- The Washington Times - Sunday, October 31, 2004

Eric Hodge of Northwest dreams of visiting another world. He would one day like to travel on a spaceship as an astronaut into the vast unknown.

“It would be just like flying in an airplane, but going straight up,” he says. “Plus, it would be a better adventure.”

A sixth-grade science student in Erica Barnett’s class at Brightwood Elementary School in Northwest, Eric, 11, recently enjoyed learning from David Hornyak, an engineer from Boeing Co. Mr. Hornyak spoke to Mrs. Barnett’s class last week as part of Journey Through the Universe Week.

The program, sponsored by the Challenger Center for Space Science Education in Alexandria, in partnership with D.C. Public Schools, assembled 32 scientists and engineers from 14 area research organizations to inspire students to pursue careers in math and science.

The Challenger Center for Space Science Education is a nonprofit organization started in 1987 in honor of the people who died in the 1986 space shuttle accident.

In 1999, the organization started Journey Through the Universe, which is funded through the Minority University Research and Education Program in the Office of Space Science at NASA.

As part of the program, guest teachers visited about 7,000 students in more than 250 classrooms in about 110 schools, says Stacy Smith, program manager at the Challenger Center for Space Science Education.

This is the fifth year the program has been implemented in the District, and D.C. Public Schools now fully funds the city’s participation. The local schools are the national test bed for other programs in the country, Mrs. Smith says.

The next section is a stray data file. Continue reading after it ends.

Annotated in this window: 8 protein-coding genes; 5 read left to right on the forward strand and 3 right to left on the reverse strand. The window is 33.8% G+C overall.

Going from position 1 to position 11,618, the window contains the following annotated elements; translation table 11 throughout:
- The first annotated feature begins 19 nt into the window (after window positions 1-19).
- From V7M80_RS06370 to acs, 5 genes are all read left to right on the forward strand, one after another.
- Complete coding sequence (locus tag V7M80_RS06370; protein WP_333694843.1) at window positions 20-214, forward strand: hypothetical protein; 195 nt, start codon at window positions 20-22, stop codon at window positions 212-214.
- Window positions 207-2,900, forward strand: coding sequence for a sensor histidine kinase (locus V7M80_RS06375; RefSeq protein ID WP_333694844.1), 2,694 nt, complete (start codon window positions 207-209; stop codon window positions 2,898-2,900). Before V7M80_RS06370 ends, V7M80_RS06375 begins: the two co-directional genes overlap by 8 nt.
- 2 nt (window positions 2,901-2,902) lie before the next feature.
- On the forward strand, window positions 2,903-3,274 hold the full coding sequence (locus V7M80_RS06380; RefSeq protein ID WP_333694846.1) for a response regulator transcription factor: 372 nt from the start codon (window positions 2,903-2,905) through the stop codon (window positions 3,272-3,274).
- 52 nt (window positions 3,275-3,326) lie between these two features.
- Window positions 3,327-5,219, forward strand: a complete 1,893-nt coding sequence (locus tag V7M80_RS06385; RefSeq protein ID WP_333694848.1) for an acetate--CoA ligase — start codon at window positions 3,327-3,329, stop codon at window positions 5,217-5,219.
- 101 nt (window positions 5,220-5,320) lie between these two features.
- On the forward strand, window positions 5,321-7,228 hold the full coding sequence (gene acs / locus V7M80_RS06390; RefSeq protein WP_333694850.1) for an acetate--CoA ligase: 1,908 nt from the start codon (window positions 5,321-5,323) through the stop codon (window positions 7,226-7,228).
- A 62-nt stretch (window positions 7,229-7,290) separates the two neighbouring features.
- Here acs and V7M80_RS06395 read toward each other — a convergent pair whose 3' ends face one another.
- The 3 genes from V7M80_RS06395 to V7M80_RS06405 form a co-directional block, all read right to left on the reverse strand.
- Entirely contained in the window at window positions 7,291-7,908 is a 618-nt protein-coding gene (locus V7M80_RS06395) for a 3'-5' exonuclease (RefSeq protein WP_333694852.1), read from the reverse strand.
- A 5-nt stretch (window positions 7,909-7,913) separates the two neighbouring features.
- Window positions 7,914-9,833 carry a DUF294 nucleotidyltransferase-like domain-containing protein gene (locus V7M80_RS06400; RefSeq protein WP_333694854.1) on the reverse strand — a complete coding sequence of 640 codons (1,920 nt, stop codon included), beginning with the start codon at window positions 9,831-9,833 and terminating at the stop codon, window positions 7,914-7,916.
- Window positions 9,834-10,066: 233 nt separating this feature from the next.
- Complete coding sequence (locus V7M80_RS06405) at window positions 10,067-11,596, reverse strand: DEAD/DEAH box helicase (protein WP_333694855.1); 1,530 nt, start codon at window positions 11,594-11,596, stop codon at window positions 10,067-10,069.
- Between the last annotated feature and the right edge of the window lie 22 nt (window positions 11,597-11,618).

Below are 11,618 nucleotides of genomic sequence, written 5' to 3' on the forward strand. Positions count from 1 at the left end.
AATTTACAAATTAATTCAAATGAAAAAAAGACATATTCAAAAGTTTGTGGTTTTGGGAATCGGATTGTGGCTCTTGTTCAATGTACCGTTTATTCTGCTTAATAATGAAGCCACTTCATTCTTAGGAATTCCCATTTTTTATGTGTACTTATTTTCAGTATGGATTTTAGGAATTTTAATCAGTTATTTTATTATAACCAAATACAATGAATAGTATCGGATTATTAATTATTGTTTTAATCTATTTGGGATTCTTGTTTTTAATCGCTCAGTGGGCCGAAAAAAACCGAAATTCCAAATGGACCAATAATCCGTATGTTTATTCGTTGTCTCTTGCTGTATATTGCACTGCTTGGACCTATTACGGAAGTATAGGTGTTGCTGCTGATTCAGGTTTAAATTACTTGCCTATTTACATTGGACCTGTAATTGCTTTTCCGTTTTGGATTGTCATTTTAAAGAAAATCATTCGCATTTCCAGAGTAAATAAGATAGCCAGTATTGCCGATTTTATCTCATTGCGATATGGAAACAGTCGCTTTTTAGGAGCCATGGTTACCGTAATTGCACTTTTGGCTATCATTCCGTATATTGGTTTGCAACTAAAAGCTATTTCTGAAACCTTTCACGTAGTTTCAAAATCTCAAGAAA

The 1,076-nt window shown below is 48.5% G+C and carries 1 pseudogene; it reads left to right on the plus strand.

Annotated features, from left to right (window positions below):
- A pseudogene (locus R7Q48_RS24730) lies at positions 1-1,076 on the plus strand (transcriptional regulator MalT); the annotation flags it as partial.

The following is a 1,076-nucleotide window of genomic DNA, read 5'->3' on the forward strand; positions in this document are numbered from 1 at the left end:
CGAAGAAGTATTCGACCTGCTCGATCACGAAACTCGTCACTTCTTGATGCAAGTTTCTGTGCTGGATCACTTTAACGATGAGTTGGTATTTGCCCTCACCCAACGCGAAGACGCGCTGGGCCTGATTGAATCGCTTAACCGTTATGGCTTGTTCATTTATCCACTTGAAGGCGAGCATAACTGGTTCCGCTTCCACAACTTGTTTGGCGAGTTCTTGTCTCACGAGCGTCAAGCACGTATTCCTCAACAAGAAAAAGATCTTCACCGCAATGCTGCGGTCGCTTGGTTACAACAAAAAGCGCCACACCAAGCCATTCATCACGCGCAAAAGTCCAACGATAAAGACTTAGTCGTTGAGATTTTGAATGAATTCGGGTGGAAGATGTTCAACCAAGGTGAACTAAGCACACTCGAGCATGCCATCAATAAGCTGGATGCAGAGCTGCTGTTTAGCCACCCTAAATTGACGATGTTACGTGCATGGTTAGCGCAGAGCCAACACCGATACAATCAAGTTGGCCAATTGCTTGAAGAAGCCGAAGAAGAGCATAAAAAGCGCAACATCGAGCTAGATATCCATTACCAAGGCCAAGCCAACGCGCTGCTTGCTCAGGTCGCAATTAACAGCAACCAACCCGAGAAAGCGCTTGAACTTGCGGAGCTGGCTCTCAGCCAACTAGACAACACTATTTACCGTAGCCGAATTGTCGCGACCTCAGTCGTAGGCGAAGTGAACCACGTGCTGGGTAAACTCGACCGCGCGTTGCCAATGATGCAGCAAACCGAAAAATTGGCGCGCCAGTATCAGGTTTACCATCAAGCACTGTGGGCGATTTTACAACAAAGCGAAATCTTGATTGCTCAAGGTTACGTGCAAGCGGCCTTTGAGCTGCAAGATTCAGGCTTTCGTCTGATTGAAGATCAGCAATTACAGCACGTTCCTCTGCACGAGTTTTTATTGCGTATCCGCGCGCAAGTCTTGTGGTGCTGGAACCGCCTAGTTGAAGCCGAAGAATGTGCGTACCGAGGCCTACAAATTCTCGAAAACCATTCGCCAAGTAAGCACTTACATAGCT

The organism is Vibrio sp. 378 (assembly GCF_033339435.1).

Similar weeklong events take place in about nine other areas throughout the country during different times of the year, she says. For the first two years, the organization fully sponsors the program. After that, the association expects the community to carry on the efforts with limited financial and program support from the Challenger Center.

“We’ve done 29 Journey Through the Universe Weeks,” Mrs. Smith says. “We’ve reached more than 130,000 students in the classrooms.”

She says a lot of these students have never left their communities.

“They’ve never flown anywhere,” Mrs. Smith says. “They can’t imagine what it would be like to discover something.”

The example of the successful scientists could encourage students to consider careers in related fields, Mrs. Barnett says.

“They get to see scientists or engineers who have gone through studying some aspect in the science field in great detail,” she says. “The students get to understand the relationship between science in the classroom, textbook science, and real-life careers.”

Nancy Grace Roman of Chevy Chase worked at NASA for about 20 years in the management of the astronomy program. Last week, Ms. Roman, who holds a doctorate in astronomy, shared her knowledge with about 12 D.C. public schools.

During her presentation, which she has given for the past five years, she usually prepares a quiz about characteristics of the planets.